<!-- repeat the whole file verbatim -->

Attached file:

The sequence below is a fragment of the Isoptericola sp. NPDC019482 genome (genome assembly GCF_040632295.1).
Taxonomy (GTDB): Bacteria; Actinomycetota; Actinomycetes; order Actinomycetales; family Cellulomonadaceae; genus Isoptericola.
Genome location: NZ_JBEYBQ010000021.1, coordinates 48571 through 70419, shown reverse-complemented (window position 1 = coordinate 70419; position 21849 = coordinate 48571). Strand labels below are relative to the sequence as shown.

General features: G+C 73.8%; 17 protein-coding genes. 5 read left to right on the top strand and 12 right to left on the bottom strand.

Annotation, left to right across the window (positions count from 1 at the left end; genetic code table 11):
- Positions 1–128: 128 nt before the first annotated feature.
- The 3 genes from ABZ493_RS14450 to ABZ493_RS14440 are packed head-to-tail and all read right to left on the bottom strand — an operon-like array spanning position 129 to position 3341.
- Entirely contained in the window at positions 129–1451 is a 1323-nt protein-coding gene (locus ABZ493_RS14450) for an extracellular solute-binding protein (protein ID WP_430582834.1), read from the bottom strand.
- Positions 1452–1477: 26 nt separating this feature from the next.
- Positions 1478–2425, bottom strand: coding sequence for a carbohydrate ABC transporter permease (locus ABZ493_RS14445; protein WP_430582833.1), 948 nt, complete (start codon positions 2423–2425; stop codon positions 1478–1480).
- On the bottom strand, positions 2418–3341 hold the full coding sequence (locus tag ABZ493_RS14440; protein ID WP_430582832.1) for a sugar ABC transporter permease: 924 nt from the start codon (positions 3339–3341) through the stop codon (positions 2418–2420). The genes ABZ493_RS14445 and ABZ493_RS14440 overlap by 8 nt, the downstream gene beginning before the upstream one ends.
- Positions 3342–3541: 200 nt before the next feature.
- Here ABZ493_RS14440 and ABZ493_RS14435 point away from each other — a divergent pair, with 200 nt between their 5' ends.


The sequence below is a fragment of the Isoptericola sp. NPDC019482 genome (genome assembly GCF_040632295.1).
Taxonomy (GTDB): Bacteria; Actinomycetota; Actinomycetes; order Actinomycetales; family Cellulomonadaceae; genus Isoptericola.
Genome location: NZ_JBEYBQ010000021.1, coordinates 48571 through 70419, shown reverse-complemented (window position 1 = coordinate 70419; position 21849 = coordinate 48571). Strand labels below are relative to the sequence as shown.

General features: G+C 73.8%; 17 protein-coding genes. 5 read left to right on the top strand and 12 right to left on the bottom strand.

Annotation, left to right across the window (positions count from 1 at the left end; genetic code table 11):
- Positions 1–128: 128 nt before the first annotated feature.
- The 3 genes from ABZ493_RS14450 to ABZ493_RS14440 are packed head-to-tail and all read right to left on the bottom strand — an operon-like array spanning position 129 to position 3341.
- Entirely contained in the window at positions 129–1451 is a 1323-nt protein-coding gene (locus ABZ493_RS14450) for an extracellular solute-binding protein (protein ID WP_430582834.1), read from the bottom strand.
- Positions 1452–1477: 26 nt separating this feature from the next.
- Positions 1478–2425, bottom strand: coding sequence for a carbohydrate ABC transporter permease (locus ABZ493_RS14445; protein WP_430582833.1), 948 nt, complete (start codon positions 2423–2425; stop codon positions 1478–1480).
- On the bottom strand, positions 2418–3341 hold the full coding sequence (locus tag ABZ493_RS14440; protein ID WP_430582832.1) for a sugar ABC transporter permease: 924 nt from the start codon (positions 3339–3341) through the stop codon (positions 2418–2420). The genes ABZ493_RS14445 and ABZ493_RS14440 overlap by 8 nt, the downstream gene beginning before the upstream one ends.
- Positions 3342–3541: 200 nt before the next feature.
- Here ABZ493_RS14440 and ABZ493_RS14435 point away from each other — a divergent pair, with 200 nt between their 5' ends.